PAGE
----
1. Yeah, I might have the wrong perception of how people reacted to this event, mainly because Perez was the one who got the penalty.
        But I have to disagree, with your last statement there. It may have been a race incident, but that incident cost Perez valuable points. I really think Massa should get at least a slap on the wrist for his stunt there.

    2. The problem was that Perez moved off the normal line & braked early.
      He may not have moved the wheel left but by going straght he moved off the normal racing line & then braked earlier than normal which totally caught Massa out.

      The one thing your always told not to do as a racing driver is move around in the braking zone And/Or brake early when someone is right behind you because doing so almost always causes this sort of accident.

      From what I have seen the only current or Ex F1 driver who believes Perez did nothing wrong is Perez. All of the Ex drivers on the Sky F1 team pointed the finger at Perez, David Coulthard on the BBC pointed the finger at Perez once he saw the high shot, Derek Daly who was the driver representative in the stewards room put the blame on Perez.
      If all these people who have done many races & understand racing all believe Perez was the one who made the mistake & caused the accident then I value there opinion far more than those of us who just sit around watching on the TV who have no experience at all of rear racing situations apart from on the driving games.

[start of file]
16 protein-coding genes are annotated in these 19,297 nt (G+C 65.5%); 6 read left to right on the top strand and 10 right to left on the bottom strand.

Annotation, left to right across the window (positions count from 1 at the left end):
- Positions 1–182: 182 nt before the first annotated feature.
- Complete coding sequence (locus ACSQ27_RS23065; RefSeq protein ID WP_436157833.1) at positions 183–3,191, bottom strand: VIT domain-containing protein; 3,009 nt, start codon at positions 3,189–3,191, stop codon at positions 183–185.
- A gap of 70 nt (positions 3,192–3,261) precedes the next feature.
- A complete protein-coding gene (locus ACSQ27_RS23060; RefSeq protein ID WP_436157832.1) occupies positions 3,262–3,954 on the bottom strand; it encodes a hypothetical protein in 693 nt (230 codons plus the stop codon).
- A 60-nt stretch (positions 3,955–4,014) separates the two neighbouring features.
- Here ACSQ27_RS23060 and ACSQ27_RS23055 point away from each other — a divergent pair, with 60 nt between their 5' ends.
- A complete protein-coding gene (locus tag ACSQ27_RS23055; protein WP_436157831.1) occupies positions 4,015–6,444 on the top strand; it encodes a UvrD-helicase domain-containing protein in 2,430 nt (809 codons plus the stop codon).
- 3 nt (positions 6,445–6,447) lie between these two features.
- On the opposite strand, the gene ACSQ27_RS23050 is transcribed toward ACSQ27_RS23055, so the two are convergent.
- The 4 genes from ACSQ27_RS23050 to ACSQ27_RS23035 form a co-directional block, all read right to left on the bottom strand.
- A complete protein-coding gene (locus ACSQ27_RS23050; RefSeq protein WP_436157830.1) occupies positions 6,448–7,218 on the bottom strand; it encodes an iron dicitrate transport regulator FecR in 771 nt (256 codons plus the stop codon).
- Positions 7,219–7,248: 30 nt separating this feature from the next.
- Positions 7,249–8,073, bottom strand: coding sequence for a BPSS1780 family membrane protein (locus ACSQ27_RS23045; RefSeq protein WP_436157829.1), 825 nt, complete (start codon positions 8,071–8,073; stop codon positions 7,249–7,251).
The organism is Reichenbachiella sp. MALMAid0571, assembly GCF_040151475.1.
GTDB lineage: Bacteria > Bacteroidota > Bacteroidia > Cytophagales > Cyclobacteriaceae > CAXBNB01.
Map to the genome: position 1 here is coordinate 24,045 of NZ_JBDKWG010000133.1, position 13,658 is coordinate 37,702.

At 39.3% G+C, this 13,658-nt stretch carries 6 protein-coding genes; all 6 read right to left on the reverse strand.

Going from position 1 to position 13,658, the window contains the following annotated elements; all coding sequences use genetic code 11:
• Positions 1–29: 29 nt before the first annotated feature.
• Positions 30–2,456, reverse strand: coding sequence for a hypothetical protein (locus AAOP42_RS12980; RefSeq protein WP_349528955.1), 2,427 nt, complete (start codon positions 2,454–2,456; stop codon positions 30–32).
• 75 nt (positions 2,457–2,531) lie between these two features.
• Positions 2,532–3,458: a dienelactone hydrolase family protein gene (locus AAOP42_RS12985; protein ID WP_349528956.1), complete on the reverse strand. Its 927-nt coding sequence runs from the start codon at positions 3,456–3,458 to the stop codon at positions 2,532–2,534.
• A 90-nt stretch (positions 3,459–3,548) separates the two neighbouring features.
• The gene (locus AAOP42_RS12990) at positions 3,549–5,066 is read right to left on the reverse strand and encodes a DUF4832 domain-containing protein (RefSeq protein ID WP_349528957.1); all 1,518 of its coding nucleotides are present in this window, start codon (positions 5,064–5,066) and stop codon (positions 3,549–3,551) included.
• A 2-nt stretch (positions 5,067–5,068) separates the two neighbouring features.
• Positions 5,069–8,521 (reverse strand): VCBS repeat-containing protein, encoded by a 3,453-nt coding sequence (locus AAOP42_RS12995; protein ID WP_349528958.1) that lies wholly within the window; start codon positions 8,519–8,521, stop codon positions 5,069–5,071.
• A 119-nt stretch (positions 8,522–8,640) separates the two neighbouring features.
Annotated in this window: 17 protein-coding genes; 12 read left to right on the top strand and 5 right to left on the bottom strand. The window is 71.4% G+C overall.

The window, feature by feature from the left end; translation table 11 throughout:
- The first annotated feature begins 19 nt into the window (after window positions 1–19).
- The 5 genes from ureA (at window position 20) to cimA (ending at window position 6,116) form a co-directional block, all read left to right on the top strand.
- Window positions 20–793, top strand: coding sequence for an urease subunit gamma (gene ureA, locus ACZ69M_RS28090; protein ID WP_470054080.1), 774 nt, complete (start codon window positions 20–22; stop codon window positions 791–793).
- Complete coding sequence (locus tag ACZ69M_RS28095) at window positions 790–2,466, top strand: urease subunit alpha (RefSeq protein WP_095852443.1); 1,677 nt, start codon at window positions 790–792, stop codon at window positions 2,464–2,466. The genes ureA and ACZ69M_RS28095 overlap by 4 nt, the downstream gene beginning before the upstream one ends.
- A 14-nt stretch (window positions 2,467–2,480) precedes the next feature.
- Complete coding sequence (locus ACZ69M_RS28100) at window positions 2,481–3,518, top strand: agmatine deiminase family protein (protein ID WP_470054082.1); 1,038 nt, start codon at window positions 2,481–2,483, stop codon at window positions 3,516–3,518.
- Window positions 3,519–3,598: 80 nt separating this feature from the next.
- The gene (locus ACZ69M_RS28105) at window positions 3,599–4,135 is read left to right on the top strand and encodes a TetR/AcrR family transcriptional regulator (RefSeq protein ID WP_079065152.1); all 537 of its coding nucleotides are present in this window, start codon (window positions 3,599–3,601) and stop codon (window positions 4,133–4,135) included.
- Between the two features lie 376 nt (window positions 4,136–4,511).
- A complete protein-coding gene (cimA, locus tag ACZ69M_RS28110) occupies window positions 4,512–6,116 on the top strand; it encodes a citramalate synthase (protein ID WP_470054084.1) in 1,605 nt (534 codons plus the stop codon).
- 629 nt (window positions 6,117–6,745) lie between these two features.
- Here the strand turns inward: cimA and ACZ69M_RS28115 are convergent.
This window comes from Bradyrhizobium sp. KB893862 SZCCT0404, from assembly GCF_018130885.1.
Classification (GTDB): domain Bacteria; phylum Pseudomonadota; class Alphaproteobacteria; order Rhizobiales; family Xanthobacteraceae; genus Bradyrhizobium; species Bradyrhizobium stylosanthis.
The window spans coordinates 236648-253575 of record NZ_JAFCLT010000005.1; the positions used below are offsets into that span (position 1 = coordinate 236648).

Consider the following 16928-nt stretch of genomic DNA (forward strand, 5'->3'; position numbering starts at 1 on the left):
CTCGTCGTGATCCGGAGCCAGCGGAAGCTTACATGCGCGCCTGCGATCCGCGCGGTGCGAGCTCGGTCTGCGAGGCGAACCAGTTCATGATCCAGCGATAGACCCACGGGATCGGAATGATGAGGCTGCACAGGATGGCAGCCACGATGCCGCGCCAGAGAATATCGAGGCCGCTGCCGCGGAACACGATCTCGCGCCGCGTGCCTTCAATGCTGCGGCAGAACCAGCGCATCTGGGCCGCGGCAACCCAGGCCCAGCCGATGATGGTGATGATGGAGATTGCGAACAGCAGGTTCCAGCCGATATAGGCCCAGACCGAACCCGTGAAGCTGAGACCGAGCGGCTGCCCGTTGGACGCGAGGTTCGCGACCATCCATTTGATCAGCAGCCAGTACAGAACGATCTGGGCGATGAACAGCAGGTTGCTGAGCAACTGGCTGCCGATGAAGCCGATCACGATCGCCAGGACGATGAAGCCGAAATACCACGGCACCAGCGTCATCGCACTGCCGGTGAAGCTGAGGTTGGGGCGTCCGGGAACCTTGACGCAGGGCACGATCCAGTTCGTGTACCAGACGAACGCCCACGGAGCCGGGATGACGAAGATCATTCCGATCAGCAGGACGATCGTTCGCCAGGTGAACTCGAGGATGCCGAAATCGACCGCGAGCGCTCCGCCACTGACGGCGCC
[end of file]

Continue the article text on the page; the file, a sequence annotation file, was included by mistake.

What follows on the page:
1. He didnt brake early, Massa was a whopping 30kmph faster than him.

    3. Two cars were taking alternative, conflicting, but legitimate lines into a corner—a corner which has, by design, a variety of lines into and out of it. Racing Incident.

      If anything, the guy behind has no right to assume that the car in front will not take a “diamond” approach, or a wide approach, to the apex and move against this path. I tend to blame Massa, because he was in the best position to minimize the risk in the situation where both drivers had equal prerogative as to the corner. This accident was similar to the Weber/Kovalainen shunt at Valencia, in which Webber was to blame by nearly all accounts. There you had a curving straight and inherent uncertainty about what the car ahead might do, and the guy behind decided to fully commit against the other guy’s imagined line.

      I tend to think this kind of accident is also a measure of the times, where a driver can take this kind of measured risk by following a car into an assumed position at the risk of slamming into the back of the other car. As with the Weber incident, putting yourself in this situation, as the following car, was a death wish 25 or 30 years ago. You would not drive toward the back of a car and assume that it was going to move away at the last instant, unless it was actually turning into a corner. Whatever the result, Whiting needs to have a brief chat with the drivers about these kind of accidents and tell them to get their heads on before there is a another really serious incident.